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CGI Programming 101 - Perl for the WWW

by Hero Zzyzzx (Curate)
on Mar 11, 2001 at 20:59 UTC ( #63622=bookreview: print w/replies, xml ) Need Help??
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Item Description: Perl for beginners

Review Synopsis: Good for newbies, but beware of the sloppy coding you'll learn from this book.

This book was my first introduction to programming with Perl, which is good and bad (the book, that is). For a beginner, I'd cautiously recommend it. I was writing functional scripts almost immediatly with CGI 101. I learned quite a bit from this book and it got me excited about perl, but it's lacking in major areas.

On the good, it is very accessible and full of code examples. It does a good job describing regex to a complete beginner, has a short but good introduction to DBI and mySQL, and you really could learn enough from this book to make some pretty good CGI sites. I still find myself referring to some of it's chapters, specifically on date/time, cookies, strings, and regex.

On the bad, it taught me bad programming style that I now have to unlearn. She doesn't recommend using " -wT" in your scripts until the end of the book, and doesn't mention "use strict" at all (that I remember). This is especially a problem considering that I want to move a whole bunch of scripts into mod_perl, which is less forgiving with sloppy variables.

I'm sure there are better books for beginners out there (I have the O'Reilly CGI Programming book). However, CGI 101 got me excited very quickly about perl programming, which is a damn good thing. However, the bad programming style has hurt my coding somewhat.

Replies are listed 'Best First'.
Re (tilly) 1: CGI Programming 101 - Perl for the WWW
by tilly (Archbishop) on Mar 12, 2001 at 03:43 UTC
    I have to wonder whether you will retain your optimism for books that give admittedly bad advice after you have some more experience under your belt. There are good books that have been written with beginners in mind, danger wrote at least one that I have heard good things about. Why not read that and seriously think about what book you would want to see a person start with...

      I know what you're saying, tilly. I'm feeling the frustration of the shoddy coding I learned in this book now, however, it's hard for me to beat up on the book that really got me to want to buckle down and learn perl.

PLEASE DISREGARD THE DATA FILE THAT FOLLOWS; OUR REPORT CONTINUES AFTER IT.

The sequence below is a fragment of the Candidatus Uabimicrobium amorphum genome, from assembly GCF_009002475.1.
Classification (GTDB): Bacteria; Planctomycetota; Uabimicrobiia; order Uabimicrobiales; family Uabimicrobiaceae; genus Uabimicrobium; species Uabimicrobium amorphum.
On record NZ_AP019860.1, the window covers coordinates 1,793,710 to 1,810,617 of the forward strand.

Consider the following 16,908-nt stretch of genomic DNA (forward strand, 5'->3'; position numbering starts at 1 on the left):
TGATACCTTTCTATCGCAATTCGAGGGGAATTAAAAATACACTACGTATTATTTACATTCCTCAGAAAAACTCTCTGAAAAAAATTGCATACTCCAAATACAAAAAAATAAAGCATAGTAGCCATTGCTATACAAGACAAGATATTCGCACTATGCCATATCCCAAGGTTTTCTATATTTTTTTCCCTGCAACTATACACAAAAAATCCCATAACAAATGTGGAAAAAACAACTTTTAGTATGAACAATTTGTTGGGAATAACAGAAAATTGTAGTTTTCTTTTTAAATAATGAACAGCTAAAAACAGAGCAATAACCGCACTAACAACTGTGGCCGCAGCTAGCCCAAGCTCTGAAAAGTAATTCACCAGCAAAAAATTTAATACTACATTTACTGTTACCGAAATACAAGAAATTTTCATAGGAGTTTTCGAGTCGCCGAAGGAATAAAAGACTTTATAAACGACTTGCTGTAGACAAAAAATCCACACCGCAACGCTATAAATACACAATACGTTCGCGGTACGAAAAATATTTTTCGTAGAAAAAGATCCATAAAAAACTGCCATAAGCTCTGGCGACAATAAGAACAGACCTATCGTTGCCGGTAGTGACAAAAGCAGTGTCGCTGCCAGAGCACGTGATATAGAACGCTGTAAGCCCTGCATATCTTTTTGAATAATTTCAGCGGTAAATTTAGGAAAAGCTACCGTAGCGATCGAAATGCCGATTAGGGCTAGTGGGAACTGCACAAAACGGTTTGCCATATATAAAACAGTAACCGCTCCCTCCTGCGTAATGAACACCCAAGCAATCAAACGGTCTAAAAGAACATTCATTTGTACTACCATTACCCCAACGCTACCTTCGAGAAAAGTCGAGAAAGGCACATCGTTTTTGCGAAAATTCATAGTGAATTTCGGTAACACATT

Part of it's accessibility is that it wasn't overwhelming, like some techie books can be. Unfortunately, being "underwhelming" meant some very important things were left out.

      That's why I said "cautiously recommend," if a newbie goes into this book with the attitude "I can learn from this but shouldn't take it as the Word," they can get a lot out of it.

      Besides, should the "reviews" section be only for the very best? It makes sense to include even the bad or mediocre, to let monks know before the plunk cash down on a stinker.

        Reviews are both for good and bad books.

        However I am very cautious about recommending bad books because they are accessible. Instead I would ask what a good and also acceptable book is, and recommend that.

        It is like Matt's Script Archives. Yes, they did a lot to get a lot of people into Perl. They made a lot of people's lives easier. But they have resulted in a lot of cracked boxes, and a lot of people who have no idea how at risk they are.

        But I really believe that it is possible to work from the beginning doing things correctly without being so forbidding that beginners cannot learn. I believe that seeking to find that approach is better than just accepting that beginners are doomed to accepting whatever crud the publishers are pushing because they wanted to crank out Yet Another book in a popular topic...

Re: CGI Programming 101 - Perl for the WWW
by blahblah (Friar) on Jun 01, 2002 at 23:04 UTC
    I am also one who started with the online version of this book about two years ago. I tried the O'Reilly books first, but they were too complex and riddled with sarcasm that I didn't quite understand. I understand and appreciate it now, but it was an obstacle back then.

    After this course I had a basic foundation of the language under my belt which made it possible for me to get through the O'Reilly books. I never refer back to this book now - I only use Perl Monks and the Perl Bookshelf, but thank god I had an easy place to start gaining understanding about something that is very complex to someone with just a hobby computer education.

    Because of my experience with it, I recommended this book as a good -introduction- to a friend recently, but then told him that after he finished the online version he should go through Ovid's CGI course to really learn safe practice.

    my 2c
Re: CGI Programming 101 - Perl for the WWW
by Hero Zzyzzx (Curate) on Jul 23, 2002 at 22:24 UTC

    After vastly improved my perl skills since I wrote this review, I have realized this book is a piece of doody. Please get the O'Reilly "Learning Perl" followed by "CGI Programming with Perl" for a MUCH better intro to the language and good coding techniques.

    In the spirit of completeness, I'm not going to edit my old review.

    -Any sufficiently advanced technology is
    indistinguishable from doubletalk.

Re: CGI Programming 101 - Perl for the WWW
by scottstef (Curate) on Mar 11, 2001 at 22:09 UTC
    I started with the the online chapters of the book, they are located at I agree with your cautious optimism. It is neat in the fact there are plenty of excercises available for us newbies to try until we are ready for the orielly cgi books.
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